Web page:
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AB0322 Preliminary Data on The Introduction of The Infliximab Biosimilar (CT-P13) To A Real World Cohort of Rheumatology Patients
  1. M. Sheppard,
  2. S. Hadavi,
  3. F. Hayes,
  4. J. Kent,
  5. B. Dasgupta
  1. Southend University Hospital NHS Foundation Trust, Westcliff-on-Sea, United Kingdom

Abstract

Background Infliximab is a chimeric monoclonal antibody against tumour necrosis factor alpha (TNF-α), used to treat autoimmune diseases such as rheumatoid arthritis, ankylosing spondylitis and psoriatic arthritis.1 In 2015 NICE recommended the use of a new less expensive biosimilar CT-P13 (Remsima™; Inflectra™), based on its efficacy, safety and quality comparable to the reference infliximab product.2 At Southend University Hospital NHS Foundation Trust, the use of CT-P13 has reduced treatment costs and allowed significant cost savings compared with reference infliximab.

Objectives To review patient outcomes and estimate the cost savings of using CT-P13 as compared with reference infliximab.

Methods Information packs were sent out to patients to inform them of the intended switch from Infliximab to CT-P13. Their understanding was further reinforced in a face-to-face session with the biologics pharmacist and any concerns were addressed. Additionally patients had access to a dedicated email account which was set up to deal with their queries. Written consent was obtained from patients prior to the switch. Patients were carefully monitored during the first infusion of CT-P13 and were advised to contact the rheumatology department if they developed any undue side-effects or loss of disease control. All eligible patients were offered a chance to recruit to BSR Biologics Register. All side-effects were reported to MHRA.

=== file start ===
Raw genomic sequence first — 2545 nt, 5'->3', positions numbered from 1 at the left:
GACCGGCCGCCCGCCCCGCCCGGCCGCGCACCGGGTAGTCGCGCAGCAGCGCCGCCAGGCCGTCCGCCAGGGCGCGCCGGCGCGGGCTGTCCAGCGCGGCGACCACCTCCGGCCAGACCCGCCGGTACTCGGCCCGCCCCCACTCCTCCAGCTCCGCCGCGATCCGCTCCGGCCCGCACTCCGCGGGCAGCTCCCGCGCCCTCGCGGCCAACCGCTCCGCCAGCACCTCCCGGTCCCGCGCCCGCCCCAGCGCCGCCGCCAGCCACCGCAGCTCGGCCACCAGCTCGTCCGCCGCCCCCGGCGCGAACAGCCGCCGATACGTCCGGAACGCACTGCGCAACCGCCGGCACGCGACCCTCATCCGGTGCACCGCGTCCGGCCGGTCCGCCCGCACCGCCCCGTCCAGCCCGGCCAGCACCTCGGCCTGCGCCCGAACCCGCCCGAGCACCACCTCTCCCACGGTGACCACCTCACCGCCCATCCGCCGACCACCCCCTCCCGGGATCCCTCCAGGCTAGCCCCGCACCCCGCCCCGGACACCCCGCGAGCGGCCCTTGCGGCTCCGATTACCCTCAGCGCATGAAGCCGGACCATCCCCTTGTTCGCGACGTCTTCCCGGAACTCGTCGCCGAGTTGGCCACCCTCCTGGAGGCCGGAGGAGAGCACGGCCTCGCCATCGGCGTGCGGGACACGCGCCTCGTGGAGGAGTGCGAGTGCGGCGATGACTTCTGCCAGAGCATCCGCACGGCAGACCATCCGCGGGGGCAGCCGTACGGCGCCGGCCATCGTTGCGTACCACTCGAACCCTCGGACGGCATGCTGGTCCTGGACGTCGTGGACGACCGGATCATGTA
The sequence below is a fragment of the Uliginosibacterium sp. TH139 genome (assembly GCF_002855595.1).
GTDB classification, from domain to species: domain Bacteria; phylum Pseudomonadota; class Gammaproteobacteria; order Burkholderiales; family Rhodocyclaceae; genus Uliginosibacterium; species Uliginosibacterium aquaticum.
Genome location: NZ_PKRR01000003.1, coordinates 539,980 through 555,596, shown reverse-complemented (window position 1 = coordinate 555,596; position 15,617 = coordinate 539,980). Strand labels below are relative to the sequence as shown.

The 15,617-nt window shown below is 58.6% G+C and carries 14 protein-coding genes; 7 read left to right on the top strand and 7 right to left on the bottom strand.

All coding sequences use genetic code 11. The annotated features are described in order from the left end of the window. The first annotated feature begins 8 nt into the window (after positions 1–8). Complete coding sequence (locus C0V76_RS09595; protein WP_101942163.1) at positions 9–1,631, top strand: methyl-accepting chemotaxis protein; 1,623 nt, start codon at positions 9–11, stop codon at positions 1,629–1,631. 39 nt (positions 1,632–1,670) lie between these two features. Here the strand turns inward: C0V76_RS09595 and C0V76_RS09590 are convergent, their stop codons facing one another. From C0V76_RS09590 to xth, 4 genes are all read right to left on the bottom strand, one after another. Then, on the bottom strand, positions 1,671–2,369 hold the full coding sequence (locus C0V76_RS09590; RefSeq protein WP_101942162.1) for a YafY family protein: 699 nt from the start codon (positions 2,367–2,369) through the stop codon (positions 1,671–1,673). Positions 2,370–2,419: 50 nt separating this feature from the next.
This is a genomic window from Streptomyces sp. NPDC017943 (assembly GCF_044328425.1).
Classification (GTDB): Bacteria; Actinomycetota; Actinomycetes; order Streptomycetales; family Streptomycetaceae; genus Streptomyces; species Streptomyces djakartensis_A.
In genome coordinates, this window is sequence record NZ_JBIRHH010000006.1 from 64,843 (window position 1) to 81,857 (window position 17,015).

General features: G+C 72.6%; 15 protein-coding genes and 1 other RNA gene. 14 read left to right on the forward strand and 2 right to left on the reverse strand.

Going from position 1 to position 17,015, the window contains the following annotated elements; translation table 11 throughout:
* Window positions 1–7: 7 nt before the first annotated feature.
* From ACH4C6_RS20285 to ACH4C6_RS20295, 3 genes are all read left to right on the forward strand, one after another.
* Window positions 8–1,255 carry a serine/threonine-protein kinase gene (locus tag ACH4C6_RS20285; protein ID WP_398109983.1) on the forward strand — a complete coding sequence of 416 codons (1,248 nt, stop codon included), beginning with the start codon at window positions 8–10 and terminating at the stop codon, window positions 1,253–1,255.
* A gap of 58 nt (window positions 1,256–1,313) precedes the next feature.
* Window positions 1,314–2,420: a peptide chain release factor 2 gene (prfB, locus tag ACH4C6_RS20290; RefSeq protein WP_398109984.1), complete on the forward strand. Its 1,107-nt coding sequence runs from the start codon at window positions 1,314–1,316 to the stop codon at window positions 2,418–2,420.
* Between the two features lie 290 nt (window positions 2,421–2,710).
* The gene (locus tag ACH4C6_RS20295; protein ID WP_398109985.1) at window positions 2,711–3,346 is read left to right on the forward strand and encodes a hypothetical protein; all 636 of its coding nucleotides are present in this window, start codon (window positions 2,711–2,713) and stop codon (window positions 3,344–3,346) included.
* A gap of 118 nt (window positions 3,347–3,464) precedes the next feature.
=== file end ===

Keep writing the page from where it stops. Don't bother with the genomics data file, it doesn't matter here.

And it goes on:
Results 25 patients consented to the switch from infliximab to the biosimilar CT-P13. 20 patients reported no new side-effects or loss of disease control (80%, ±15.68). 4 patients developed side-effects after switching to CT-P13. 1 developed flu like symptoms, 1 developed inflamed foreskin and 2 developed pruritic rashes, (one patient after the first dose and the other patient after the 4th dose). All patients who developed side-effects were successfully switched back to reference infliximab. 1 patient reported loss of disease control and is due to switch back at their next infusion. None of the patients initiating CT-P13 first line have developed any side-effects to date. A paired t-test has revealed no statistically significant difference in CRP values taken before and after the switch (n=21, p=0.151). £70k is expected to be saved based on this reported use of CT-P13 in our rheumatology department over 12 months.

Conclusions In our cohort of patients, switching from Infliximab to CT-P13 appeared to be safe for the majority of patients and represents a significant opportunity to provide a more cost effective service in rheumatology. The immunogenic nature of infliximab highlights the importance of having a robust safety net strategy when switching patients to biosimilars. Further multi-centre studies are needed to corroborate our findings.

  1. Merck Sharp & Dohme Limited. Summary of product Characteristics for Remicade. Updated 30/10/2015. [accessed 19/01/2016] Available from http://www.medicines.org.uk/emc/medicine/3236

  2. Committee for Medicinal Products for Human Use. Remsima EPAR Assessment report [Internet]. European Medical Agency [accessed 19/01/2016]. Available from: www.ema.europa.eu/docs/en_GB/document_library/EPAR_-_Public_assessment_report/human/002576/WC500151486.pdf/p>

Disclosure of Interest None declared

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